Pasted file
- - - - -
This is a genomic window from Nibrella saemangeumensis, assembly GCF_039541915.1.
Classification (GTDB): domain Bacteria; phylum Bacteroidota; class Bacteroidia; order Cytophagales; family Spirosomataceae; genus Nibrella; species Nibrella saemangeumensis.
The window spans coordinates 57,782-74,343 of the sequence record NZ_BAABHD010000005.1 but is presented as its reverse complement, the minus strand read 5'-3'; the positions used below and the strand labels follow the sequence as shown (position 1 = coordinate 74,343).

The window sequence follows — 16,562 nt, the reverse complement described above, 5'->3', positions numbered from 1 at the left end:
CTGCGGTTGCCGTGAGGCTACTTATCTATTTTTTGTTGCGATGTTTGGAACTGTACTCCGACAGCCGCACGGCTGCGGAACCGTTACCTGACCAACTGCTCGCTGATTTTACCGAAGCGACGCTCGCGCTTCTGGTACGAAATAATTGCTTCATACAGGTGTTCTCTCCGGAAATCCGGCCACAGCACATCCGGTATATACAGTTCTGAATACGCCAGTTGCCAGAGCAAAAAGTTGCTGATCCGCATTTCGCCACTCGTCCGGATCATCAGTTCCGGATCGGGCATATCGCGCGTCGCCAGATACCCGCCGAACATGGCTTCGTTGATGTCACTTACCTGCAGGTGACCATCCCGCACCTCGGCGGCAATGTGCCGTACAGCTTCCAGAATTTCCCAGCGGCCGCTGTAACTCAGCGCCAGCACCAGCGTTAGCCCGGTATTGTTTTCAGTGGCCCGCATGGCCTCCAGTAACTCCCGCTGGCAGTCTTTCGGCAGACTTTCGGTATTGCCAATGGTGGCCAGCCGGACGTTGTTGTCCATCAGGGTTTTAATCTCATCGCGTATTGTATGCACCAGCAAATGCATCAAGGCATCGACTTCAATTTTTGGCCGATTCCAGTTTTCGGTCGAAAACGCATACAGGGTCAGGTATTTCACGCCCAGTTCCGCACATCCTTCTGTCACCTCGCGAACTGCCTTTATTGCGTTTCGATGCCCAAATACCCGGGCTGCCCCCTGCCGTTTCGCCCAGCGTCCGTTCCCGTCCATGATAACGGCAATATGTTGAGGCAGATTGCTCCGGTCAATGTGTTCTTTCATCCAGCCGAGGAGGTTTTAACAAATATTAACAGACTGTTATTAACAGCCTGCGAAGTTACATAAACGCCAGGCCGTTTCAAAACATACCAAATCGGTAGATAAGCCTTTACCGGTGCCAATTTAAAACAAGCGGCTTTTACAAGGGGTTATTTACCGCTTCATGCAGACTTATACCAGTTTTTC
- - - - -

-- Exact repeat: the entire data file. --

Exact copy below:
This is a genomic window from Nibrella saemangeumensis, assembly GCF_039541915.1.
Classification (GTDB): domain Bacteria; phylum Bacteroidota; class Bacteroidia; order Cytophagales; family Spirosomataceae; genus Nibrella; species Nibrella saemangeumensis.
The window spans coordinates 57,782-74,343 of the sequence record NZ_BAABHD010000005.1 but is presented as its reverse complement, the minus strand read 5'-3'; the positions used below and the strand labels follow the sequence as shown (position 1 = coordinate 74,343).

The window sequence follows — 16,562 nt, the reverse complement described above, 5'->3', positions numbered from 1 at the left end:
CTGCGGTTGCCGTGAGGCTACTTATCTATTTTTTGTTGCGATGTTTGGAACTGTACTCCGACAGCCGCACGGCTGCGGAACCGTTACCTGACCAACTGCTCGCTGATTTTACCGAAGCGACGCTCGCGCTTCTGGTACGAAATAATTGCTTCATACAGGTGTTCTCTCCGGAAATCCGGCCACAGCACATCCGGTATATACAGTTCTGAATACGCCAGTTGCCAGAGCAAAAAGTTGCTGATCCGCATTTCGCCACTCGTCCGGATCATCAGTTCCGGATCGGGCATATCGCGCGTCGCCAGATACCCGCCGAACATGGCTTCGTTGATGTCACTTACCTGCAGGTGACCATCCCGCACCTCGGCGGCAATGTGCCGTACAGCTTCCAGAATTTCCCAGCGGCCGCTGTAACTCAGCGCCAGCACCAGCGTTAGCCCGGTATTGTTTTCAGTGGCCCGCATGGCCTCCAGTAACTCCCGCTGGCAGTCTTTCGGCAGACTTTCGGTATTGCCAATGGTGGCCAGCCGGACGTTGTTGTCCATCAGGGTTTTAATCTCATCGCGTATTGTATGCACCAGCAAATGCATCAAGGCATCGACTTCAATTTTTGGCCGATTCCAGTTTTCGGTCGAAAACGCATACAGGGTCAGGTATTTCACGCCCAGTTCCGCACATCCTTCTGTCACCTCGCGAACTGCCTTTATTGCGTTTCGATGCCCAAATACCCGGGCTGCCCCCTGCCGTTTCGCCCAGCGTCCGTTCCCGTCCATGATAACGGCAATATGTTGAGGCAGATTGCTCCGGTCAATGTGTTCTTTCATCCAGCCGAGGAGGTTTTAACAAATATTAACAGACTGTTATTAACAGCCTGCGAAGTTACATAAACGCCAGGCCGTTTCAAAACATACCAAATCGGTAGATAAGCCTTTACCGGTGCCAATTTAAAACAAGCGGCTTTTACAAGGGGTTATTTACCGCTTCATGCAGACTTATACCAGTTTTTC